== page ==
"Have you heard something? Let it die with you. Be brave, it will not make you burst! Having heard something the fool suffers birth pangs like a woman in labor with a child. Like an arrow stuck in a person's thigh, so is gossip inside a fool." (19:10-12)
I thought this image of a gossip being like a woman in labor was both funny and very true.

"There is wrath and impudence and great disgrace when a wife supports her husband." (25:22)
I don't have a lot to say about this one, except that our culture really needs to hear it.

"A wife's charm delights her husband, and her skill puts flesh on his bones. A silent wife is a gift from the Lord, and nothing is so precious as her self-discipline. A modest wife adds charm to charm, and no scales can weigh the value of her chastity. Like the sun rising in the heights of the Lord, so is the beauty of a good wife in her well-ordered home. Like the shining lamp on the holy lampstand, so is a beautiful face on a stately figure. like golden pillars on silver bases, so are shapely legs and steadfast feet." (26:13-18)

"One who loves gold will not be justified; one who pursues money will be led astray by it. Many have come to ruin because of gold, and their destruction has met them face to face. It is a stumbling block to those who are avid for it, and every fool will be taken captive by it. Blessed is the rich person who is found blameless and who does not go after gold. Who is he that we may praise him? For he has done wonders among his people. Who has been tested by it and been found perfect? Who has had the power to transgress and did not transgress, and to do evil and did not do it? His prosperity will be established, and the assembly will proclaim his acts of charity." (31:5-11)
I find that this passage displays a healthy balance. Rich people are not condemned as sinful, nor is wealth, per se. Displaying a Biblical view, the author shows that the pursuit or love of wealth is sinful. However it is possible, though very difficult, for a man to be rich without loving riches, and such a man is especially blessed. And how is he blessed? His prosperity is established. So though the love of money is wicked, the possession of money is not, and the blessing for being liberal with riches and giving it away is that God will establish your prosperity and bless you with more.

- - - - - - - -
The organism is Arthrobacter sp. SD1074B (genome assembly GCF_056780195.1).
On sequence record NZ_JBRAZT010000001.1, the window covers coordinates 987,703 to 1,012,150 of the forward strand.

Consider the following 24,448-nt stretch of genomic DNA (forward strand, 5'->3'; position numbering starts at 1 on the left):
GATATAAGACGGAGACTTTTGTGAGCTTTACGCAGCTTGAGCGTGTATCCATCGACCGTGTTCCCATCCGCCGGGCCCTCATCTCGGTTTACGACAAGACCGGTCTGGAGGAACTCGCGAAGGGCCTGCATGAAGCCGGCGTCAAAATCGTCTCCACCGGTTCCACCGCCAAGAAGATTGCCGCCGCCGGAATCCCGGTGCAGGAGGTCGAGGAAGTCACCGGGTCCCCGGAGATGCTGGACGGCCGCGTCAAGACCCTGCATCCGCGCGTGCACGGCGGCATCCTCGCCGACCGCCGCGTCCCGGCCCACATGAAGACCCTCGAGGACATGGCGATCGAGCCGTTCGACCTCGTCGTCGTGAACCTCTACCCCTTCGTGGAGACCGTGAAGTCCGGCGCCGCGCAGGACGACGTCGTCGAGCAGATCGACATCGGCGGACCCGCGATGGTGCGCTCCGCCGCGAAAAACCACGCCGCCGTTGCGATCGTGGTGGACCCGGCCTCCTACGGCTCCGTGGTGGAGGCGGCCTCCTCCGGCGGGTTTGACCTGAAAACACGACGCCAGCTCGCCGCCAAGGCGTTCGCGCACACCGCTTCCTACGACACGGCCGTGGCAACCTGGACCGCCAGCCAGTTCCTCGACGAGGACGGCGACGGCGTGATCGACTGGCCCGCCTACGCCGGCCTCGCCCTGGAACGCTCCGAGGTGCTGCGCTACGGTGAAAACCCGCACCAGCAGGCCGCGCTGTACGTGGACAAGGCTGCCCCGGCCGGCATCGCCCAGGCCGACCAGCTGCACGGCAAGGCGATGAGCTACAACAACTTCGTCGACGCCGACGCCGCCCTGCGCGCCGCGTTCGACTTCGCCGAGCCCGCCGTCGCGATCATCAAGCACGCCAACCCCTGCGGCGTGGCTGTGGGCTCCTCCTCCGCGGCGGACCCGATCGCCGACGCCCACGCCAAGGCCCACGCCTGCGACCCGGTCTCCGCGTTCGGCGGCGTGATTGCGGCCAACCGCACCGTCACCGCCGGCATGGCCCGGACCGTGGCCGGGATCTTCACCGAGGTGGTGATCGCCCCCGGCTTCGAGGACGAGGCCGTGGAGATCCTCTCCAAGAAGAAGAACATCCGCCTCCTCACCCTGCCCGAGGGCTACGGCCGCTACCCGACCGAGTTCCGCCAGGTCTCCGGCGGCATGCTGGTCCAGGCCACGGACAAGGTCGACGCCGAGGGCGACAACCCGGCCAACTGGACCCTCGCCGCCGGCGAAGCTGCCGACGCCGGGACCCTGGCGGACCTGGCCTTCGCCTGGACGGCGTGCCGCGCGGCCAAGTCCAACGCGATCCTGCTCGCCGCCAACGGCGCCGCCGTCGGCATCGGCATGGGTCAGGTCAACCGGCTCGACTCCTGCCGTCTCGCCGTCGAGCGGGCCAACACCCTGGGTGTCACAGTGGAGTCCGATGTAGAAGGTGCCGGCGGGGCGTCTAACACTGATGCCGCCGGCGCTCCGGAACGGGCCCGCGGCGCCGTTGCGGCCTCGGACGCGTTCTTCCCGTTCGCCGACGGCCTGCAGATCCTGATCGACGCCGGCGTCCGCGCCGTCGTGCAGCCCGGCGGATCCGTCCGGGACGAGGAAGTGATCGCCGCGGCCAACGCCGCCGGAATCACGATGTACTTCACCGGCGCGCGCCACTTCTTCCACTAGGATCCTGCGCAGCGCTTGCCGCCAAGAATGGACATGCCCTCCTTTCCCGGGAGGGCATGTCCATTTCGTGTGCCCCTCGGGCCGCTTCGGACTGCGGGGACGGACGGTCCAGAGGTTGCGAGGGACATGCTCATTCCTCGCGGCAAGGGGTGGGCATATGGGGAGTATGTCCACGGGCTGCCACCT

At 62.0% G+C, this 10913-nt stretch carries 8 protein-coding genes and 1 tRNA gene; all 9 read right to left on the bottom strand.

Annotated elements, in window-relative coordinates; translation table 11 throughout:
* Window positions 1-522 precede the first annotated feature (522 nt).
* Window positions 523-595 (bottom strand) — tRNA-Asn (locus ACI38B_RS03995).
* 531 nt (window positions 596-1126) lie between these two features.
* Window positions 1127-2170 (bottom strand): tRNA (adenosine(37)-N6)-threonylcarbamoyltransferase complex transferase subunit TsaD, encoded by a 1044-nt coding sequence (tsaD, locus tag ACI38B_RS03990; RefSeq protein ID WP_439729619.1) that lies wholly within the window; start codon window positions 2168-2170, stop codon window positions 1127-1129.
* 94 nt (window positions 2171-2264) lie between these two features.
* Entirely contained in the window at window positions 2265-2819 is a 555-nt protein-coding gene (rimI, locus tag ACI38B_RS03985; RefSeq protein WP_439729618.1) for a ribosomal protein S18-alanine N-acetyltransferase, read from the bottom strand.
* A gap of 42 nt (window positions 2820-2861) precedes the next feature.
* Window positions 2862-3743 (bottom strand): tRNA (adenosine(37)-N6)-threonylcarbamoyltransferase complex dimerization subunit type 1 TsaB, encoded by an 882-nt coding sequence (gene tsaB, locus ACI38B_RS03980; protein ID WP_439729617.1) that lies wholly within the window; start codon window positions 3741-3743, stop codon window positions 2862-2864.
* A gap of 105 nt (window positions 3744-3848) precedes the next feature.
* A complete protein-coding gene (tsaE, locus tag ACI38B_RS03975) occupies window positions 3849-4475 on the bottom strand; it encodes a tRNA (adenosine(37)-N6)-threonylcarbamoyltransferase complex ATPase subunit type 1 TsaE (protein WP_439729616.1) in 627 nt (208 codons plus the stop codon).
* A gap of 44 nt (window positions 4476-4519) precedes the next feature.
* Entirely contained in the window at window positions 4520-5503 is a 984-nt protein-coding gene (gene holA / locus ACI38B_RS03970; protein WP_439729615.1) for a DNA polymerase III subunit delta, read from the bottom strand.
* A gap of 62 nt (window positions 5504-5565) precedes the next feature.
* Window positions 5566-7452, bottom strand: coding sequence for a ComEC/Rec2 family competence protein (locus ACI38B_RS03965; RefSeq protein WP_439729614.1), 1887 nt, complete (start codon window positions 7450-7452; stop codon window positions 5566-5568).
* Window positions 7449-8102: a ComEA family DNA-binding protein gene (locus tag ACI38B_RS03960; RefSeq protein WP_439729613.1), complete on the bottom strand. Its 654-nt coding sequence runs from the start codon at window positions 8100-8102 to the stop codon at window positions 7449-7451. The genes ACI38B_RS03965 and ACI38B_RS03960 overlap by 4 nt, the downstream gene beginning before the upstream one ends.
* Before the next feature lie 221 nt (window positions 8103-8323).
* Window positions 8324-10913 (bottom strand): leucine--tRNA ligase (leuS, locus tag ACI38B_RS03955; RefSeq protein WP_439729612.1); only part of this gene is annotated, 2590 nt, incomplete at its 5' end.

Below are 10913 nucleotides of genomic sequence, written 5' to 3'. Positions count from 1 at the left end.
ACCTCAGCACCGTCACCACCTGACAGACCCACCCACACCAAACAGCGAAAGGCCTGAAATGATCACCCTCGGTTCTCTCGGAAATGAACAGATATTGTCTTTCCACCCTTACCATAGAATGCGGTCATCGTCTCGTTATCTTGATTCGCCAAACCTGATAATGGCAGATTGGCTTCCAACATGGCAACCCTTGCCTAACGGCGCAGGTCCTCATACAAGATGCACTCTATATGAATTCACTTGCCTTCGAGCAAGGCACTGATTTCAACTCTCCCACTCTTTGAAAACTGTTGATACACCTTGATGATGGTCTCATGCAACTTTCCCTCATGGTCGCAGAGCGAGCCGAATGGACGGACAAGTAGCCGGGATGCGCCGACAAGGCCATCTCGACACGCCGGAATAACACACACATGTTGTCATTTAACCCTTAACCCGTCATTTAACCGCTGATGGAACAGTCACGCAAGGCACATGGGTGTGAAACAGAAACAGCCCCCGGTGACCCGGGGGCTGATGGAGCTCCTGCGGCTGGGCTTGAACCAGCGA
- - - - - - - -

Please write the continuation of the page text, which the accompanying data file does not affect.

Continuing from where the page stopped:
"Wine is very life to human beings if taken in moderation. What is life to one who is without wine? It has been created to make people happy. Wine drunk at the proper time and in moderation is rejoicing of heart and gladness of soul. Wine drunk to excess leads to bitterness of spirit, to quarrels and stumbling. Drunkenness increases the anger of a fool to his own hurt, reducing his strength and adding wounds." (31:27-30)
Once again, we see a wonderful Biblical balance in recognizing that God's creation is good, and intended to be used for our pleasure, but not abused to our detriment.

The book of Sirach is a good book of godly advice for Christians. I found the author's perspective to be very Biblical in most areas and I feel that I've benefited by reading it. However, there is one recurring problem with the book that needs to be addressed. The author's view of women is often a very negative one, his wonderful poem about wives notwithstanding. At one point he says that the virtue of a woman is on par with the vice of a man, and he continually views women with suspicion. He even goes so far at one point as to say, "From a woman sin had its beginning, and because of her we all die," (25:24), apparently meaning that the curse came through Eve rather than Adam. Whether he uses this type of language hyperbolically because he is directing his words to young men and wishes them to avoid fornication, or whether he really considers women to be vessels of temptation here to test men I can't say. Without knowledge of the context, his statements seem pretty harsh. However, in light of the overall goodness of the book, I'd like to give him the benefit of the doubt.


Jnorm888 said…
Excellent post